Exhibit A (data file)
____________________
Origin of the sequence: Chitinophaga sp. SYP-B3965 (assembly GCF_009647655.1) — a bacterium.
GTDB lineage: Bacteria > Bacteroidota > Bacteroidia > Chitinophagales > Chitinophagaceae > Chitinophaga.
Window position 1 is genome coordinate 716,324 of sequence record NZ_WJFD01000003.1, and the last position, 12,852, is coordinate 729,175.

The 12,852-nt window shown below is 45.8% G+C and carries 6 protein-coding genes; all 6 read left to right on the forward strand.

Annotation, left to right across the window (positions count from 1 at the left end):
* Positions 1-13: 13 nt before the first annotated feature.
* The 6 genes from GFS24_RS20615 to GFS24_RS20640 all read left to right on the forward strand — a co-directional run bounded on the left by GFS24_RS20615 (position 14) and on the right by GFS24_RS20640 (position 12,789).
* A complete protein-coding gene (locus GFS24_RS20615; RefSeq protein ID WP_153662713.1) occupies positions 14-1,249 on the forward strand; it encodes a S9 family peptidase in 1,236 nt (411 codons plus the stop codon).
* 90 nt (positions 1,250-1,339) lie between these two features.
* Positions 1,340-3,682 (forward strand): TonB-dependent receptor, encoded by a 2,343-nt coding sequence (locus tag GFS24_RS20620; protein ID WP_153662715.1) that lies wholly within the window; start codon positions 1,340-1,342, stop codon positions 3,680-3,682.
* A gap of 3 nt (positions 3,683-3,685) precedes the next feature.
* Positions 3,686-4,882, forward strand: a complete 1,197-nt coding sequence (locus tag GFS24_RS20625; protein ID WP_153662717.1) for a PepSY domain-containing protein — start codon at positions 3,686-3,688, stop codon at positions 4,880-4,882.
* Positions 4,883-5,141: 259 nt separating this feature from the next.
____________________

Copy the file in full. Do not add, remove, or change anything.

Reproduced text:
Origin of the sequence: Chitinophaga sp. SYP-B3965 (assembly GCF_009647655.1) — a bacterium.
GTDB lineage: Bacteria > Bacteroidota > Bacteroidia > Chitinophagales > Chitinophagaceae > Chitinophaga.
Window position 1 is genome coordinate 716,324 of sequence record NZ_WJFD01000003.1, and the last position, 12,852, is coordinate 729,175.

The 12,852-nt window shown below is 45.8% G+C and carries 6 protein-coding genes; all 6 read left to right on the forward strand.

Annotation, left to right across the window (positions count from 1 at the left end):
* Positions 1-13: 13 nt before the first annotated feature.
* The 6 genes from GFS24_RS20615 to GFS24_RS20640 all read left to right on the forward strand — a co-directional run bounded on the left by GFS24_RS20615 (position 14) and on the right by GFS24_RS20640 (position 12,789).
* A complete protein-coding gene (locus GFS24_RS20615; RefSeq protein ID WP_153662713.1) occupies positions 14-1,249 on the forward strand; it encodes a S9 family peptidase in 1,236 nt (411 codons plus the stop codon).
* 90 nt (positions 1,250-1,339) lie between these two features.
* Positions 1,340-3,682 (forward strand): TonB-dependent receptor, encoded by a 2,343-nt coding sequence (locus tag GFS24_RS20620; protein ID WP_153662715.1) that lies wholly within the window; start codon positions 1,340-1,342, stop codon positions 3,680-3,682.
* A gap of 3 nt (positions 3,683-3,685) precedes the next feature.
* Positions 3,686-4,882, forward strand: a complete 1,197-nt coding sequence (locus tag GFS24_RS20625; protein ID WP_153662717.1) for a PepSY domain-containing protein — start codon at positions 3,686-3,688, stop codon at positions 4,880-4,882.
* Positions 4,883-5,141: 259 nt separating this feature from the next.